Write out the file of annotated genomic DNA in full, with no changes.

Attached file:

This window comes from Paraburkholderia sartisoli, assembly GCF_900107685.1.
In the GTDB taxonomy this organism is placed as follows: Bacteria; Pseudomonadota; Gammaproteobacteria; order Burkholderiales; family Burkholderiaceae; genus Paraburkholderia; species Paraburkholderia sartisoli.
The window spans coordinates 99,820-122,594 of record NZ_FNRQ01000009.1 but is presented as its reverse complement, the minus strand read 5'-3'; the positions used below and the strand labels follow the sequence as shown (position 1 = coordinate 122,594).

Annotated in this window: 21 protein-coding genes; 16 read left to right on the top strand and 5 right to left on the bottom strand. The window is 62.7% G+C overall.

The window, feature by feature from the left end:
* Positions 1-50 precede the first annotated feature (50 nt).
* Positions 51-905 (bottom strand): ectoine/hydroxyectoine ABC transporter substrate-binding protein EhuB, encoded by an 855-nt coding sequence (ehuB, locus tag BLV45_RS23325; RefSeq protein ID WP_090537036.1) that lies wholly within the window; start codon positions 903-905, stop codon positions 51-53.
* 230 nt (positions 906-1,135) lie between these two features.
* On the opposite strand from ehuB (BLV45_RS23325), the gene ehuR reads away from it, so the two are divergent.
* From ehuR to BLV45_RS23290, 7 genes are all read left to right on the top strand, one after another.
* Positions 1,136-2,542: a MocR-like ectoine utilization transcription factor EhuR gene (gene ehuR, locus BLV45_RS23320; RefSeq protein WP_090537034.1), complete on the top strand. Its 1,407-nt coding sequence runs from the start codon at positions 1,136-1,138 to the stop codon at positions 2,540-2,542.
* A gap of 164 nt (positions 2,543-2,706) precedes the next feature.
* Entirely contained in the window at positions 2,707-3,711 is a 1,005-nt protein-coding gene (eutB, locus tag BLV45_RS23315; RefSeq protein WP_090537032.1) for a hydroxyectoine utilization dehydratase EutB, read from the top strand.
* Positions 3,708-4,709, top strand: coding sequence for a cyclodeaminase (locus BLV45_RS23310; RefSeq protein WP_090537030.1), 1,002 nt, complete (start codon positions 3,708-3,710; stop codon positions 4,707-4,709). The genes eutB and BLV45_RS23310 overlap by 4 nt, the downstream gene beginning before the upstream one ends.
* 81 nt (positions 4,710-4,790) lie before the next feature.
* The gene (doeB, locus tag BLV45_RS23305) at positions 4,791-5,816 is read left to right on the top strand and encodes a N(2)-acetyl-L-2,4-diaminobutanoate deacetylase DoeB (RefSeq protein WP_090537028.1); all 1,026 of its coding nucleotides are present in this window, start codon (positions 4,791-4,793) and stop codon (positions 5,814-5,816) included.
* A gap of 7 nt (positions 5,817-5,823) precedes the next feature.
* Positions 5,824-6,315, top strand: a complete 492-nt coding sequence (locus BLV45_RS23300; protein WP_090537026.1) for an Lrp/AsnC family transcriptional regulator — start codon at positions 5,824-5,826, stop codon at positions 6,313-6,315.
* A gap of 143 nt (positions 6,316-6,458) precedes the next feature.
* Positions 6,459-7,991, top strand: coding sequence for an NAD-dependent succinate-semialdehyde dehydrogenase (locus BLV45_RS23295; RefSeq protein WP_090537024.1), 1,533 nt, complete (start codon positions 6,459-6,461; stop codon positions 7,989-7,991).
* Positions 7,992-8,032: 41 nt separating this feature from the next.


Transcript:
This window comes from Paraburkholderia sartisoli, assembly GCF_900107685.1.
In the GTDB taxonomy this organism is placed as follows: Bacteria; Pseudomonadota; Gammaproteobacteria; order Burkholderiales; family Burkholderiaceae; genus Paraburkholderia; species Paraburkholderia sartisoli.
The window spans coordinates 99,820-122,594 of record NZ_FNRQ01000009.1 but is presented as its reverse complement, the minus strand read 5'-3'; the positions used below and the strand labels follow the sequence as shown (position 1 = coordinate 122,594).

Annotated in this window: 21 protein-coding genes; 16 read left to right on the top strand and 5 right to left on the bottom strand. The window is 62.7% G+C overall.

The window, feature by feature from the left end:
* Positions 1-50 precede the first annotated feature (50 nt).
* Positions 51-905 (bottom strand): ectoine/hydroxyectoine ABC transporter substrate-binding protein EhuB, encoded by an 855-nt coding sequence (ehuB, locus tag BLV45_RS23325; RefSeq protein ID WP_090537036.1) that lies wholly within the window; start codon positions 903-905, stop codon positions 51-53.
* 230 nt (positions 906-1,135) lie between these two features.
* On the opposite strand from ehuB (BLV45_RS23325), the gene ehuR reads away from it, so the two are divergent.
* From ehuR to BLV45_RS23290, 7 genes are all read left to right on the top strand, one after another.
* Positions 1,136-2,542: a MocR-like ectoine utilization transcription factor EhuR gene (gene ehuR, locus BLV45_RS23320; RefSeq protein WP_090537034.1), complete on the top strand. Its 1,407-nt coding sequence runs from the start codon at positions 1,136-1,138 to the stop codon at positions 2,540-2,542.
* A gap of 164 nt (positions 2,543-2,706) precedes the next feature.
* Entirely contained in the window at positions 2,707-3,711 is a 1,005-nt protein-coding gene (eutB, locus tag BLV45_RS23315; RefSeq protein WP_090537032.1) for a hydroxyectoine utilization dehydratase EutB, read from the top strand.
* Positions 3,708-4,709, top strand: coding sequence for a cyclodeaminase (locus BLV45_RS23310; RefSeq protein WP_090537030.1), 1,002 nt, complete (start codon positions 3,708-3,710; stop codon positions 4,707-4,709). The genes eutB and BLV45_RS23310 overlap by 4 nt, the downstream gene beginning before the upstream one ends.
* 81 nt (positions 4,710-4,790) lie before the next feature.
* The gene (doeB, locus tag BLV45_RS23305) at positions 4,791-5,816 is read left to right on the top strand and encodes a N(2)-acetyl-L-2,4-diaminobutanoate deacetylase DoeB (RefSeq protein WP_090537028.1); all 1,026 of its coding nucleotides are present in this window, start codon (positions 4,791-4,793) and stop codon (positions 5,814-5,816) included.
* A gap of 7 nt (positions 5,817-5,823) precedes the next feature.
* Positions 5,824-6,315, top strand: a complete 492-nt coding sequence (locus BLV45_RS23300; protein WP_090537026.1) for an Lrp/AsnC family transcriptional regulator — start codon at positions 5,824-5,826, stop codon at positions 6,313-6,315.
* A gap of 143 nt (positions 6,316-6,458) precedes the next feature.
* Positions 6,459-7,991, top strand: coding sequence for an NAD-dependent succinate-semialdehyde dehydrogenase (locus BLV45_RS23295; RefSeq protein WP_090537024.1), 1,533 nt, complete (start codon positions 6,459-6,461; stop codon positions 7,989-7,991).
* Positions 7,992-8,032: 41 nt separating this feature from the next.